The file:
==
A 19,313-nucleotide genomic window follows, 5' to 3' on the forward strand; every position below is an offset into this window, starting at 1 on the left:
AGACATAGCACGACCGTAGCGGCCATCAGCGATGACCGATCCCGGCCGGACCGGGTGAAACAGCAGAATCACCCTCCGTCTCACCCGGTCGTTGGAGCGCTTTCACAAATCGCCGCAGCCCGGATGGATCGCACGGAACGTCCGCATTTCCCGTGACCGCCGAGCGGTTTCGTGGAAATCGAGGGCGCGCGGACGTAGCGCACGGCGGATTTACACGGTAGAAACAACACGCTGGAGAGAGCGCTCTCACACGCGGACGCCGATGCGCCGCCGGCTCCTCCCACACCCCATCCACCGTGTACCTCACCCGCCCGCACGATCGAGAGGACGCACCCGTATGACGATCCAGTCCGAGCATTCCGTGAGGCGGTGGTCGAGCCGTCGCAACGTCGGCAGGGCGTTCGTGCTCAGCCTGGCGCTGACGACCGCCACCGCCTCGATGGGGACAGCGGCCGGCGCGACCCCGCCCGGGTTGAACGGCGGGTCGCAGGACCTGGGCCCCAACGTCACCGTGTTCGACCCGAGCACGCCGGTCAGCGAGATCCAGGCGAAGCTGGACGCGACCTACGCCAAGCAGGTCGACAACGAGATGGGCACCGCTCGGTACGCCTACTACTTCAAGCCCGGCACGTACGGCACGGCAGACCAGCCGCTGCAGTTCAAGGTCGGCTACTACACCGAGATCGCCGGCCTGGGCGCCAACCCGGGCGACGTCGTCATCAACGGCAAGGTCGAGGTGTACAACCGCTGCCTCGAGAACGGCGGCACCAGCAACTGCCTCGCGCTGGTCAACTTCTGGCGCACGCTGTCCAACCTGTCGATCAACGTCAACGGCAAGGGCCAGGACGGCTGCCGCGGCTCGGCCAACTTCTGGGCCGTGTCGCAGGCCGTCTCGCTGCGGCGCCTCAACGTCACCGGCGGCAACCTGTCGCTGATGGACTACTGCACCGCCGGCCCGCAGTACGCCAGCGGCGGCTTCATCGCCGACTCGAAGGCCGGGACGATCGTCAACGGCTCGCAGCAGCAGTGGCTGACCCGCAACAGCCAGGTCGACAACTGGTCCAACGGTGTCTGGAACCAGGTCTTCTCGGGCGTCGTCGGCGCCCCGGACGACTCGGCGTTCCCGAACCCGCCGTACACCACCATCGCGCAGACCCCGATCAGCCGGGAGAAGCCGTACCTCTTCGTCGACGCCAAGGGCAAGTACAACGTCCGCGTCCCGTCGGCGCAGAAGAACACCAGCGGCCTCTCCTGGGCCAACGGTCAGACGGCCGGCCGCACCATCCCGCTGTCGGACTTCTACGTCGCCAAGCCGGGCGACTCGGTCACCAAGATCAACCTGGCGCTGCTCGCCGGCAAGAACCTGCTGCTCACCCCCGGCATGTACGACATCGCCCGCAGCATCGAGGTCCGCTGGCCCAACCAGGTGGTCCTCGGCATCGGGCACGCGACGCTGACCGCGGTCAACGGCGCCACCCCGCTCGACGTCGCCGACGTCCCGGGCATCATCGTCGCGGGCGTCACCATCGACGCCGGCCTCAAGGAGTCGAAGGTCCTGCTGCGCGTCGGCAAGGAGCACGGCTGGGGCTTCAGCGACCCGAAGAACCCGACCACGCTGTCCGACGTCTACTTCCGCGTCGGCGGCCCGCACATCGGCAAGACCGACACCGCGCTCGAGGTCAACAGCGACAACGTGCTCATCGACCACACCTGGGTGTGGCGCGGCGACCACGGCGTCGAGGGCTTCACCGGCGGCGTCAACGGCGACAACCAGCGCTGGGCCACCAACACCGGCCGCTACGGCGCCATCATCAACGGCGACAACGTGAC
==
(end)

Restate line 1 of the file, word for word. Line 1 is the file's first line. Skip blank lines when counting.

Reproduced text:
A 19,313-nucleotide genomic window follows, 5' to 3' on the forward strand; every position below is an offset into this window, starting at 1 on the left: